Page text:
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Care home residents deserve the best care. The best care is integrated.

thirdSectorDr Adam Gordon is Clinical Associate Professor in Medicine of Older People at the University of Nottingham.  He works as a community geriatrician and conducts research into models of care delivery in care homes. From 2013 to 2015, he was Honorary Secretary of the British Geriatrics Society.

Care home residents have complex care needs. Between 75 and 80% of residents have memory problems, 57% are affected by urinary incontinence, 42% have faecal incontinence and some 61% require assistance with mobility. The average number of medications per resident is 8 and the average number of medical diagnoses is 6.

Much of the health and social care provided in care homes is excellent, but it is not surprising that things break down from time to time given the complexity of the care problems seen. When things do break down, it is often the failing of multiple parts of the system at the same time. Recent scandals around hydration in care homes have seen residents cut down on their fluid intake because they were worried about accessing enough of the right continence supplies, whilst both health and social care staff failed to recognise the problem until the resident’s health had deteriorated to a critical state.

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Emotionally shattering & frustratingly unsettling: “The Father” reviewed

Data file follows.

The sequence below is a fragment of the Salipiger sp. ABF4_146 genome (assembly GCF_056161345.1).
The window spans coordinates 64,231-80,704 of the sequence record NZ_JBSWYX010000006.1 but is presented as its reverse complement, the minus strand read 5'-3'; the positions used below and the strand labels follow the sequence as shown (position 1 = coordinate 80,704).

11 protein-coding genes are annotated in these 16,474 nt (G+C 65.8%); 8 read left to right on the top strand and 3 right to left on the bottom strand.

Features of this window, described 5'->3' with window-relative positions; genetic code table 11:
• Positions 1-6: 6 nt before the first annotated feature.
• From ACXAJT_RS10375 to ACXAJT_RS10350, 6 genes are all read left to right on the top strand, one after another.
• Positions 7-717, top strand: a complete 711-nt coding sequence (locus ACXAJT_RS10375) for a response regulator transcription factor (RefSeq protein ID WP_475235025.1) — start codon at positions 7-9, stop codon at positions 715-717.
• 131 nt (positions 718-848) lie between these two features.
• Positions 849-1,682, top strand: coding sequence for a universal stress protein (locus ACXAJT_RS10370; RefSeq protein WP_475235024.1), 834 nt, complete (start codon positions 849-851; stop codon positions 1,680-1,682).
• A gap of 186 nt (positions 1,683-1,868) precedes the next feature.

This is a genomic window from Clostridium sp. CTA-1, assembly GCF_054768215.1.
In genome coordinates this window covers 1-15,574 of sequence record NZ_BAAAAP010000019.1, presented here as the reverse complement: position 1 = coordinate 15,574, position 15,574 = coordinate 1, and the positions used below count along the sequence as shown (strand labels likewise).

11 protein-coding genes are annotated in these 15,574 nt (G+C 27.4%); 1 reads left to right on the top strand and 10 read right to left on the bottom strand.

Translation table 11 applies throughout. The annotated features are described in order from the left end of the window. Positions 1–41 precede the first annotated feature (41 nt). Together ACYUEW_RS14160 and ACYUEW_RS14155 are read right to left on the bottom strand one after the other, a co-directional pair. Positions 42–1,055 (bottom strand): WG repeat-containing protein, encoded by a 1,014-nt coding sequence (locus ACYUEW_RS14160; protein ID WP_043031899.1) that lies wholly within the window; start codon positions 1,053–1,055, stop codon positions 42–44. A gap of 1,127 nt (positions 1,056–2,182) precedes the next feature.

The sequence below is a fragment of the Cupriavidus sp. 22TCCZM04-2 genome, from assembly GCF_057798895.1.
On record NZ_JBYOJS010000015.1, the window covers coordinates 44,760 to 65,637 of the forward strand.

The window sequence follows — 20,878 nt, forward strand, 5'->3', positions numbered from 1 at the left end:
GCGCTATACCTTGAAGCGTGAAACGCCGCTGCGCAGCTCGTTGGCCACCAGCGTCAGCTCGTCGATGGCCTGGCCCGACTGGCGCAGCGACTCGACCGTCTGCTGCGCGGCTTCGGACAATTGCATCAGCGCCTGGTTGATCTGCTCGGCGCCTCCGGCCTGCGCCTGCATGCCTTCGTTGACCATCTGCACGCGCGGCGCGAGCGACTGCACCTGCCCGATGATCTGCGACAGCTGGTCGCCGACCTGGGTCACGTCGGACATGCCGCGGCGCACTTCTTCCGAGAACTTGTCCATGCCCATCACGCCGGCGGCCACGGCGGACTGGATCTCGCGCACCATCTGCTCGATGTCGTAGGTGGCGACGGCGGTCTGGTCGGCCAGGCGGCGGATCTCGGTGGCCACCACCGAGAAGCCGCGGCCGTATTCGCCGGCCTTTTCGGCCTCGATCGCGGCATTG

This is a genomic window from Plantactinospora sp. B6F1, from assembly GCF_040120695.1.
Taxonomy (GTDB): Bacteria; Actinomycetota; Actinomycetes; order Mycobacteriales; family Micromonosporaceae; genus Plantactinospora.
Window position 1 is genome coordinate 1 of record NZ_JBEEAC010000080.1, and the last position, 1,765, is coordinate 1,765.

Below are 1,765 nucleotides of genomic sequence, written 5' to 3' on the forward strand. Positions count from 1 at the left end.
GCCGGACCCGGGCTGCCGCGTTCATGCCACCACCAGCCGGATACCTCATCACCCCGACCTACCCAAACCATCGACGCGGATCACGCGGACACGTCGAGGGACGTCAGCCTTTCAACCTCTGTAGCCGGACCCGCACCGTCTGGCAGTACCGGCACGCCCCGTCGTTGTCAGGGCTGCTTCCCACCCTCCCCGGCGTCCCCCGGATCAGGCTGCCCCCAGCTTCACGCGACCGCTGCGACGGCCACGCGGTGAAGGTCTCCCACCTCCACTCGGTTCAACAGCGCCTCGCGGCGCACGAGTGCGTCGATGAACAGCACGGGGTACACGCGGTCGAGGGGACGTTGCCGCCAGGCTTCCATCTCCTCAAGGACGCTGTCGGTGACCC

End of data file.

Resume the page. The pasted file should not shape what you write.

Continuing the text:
The Father  - Claire Skinner, Kenneth Cranham - Photo credit Simon AnnandShane O’Hanlon is a consultant geriatrician in Reading, and Honorary Deputy Secretary & Digital Media Editor at the British Geriatrics Society. Here he reviews “The Father”, currently playing at the Wyndham Theatre in the West End.

Deliriogenic. Emotionally shattering. Frustratingly unsettling. These are some of the ways to describe French playwright Florian Zeller’s uncomfortable study of dementia, “The Father”.

For Andre (Kenneth Cranham), life has begun to lose its rhyme and reason. We enter at an uncomfortable moment, where his family are trying to explain why he needs a carer. He certainly seems to lack insight, but our impression of what he was like before his illness is never clear – an all too real feature of dementia where we never get to know the person behind the disease.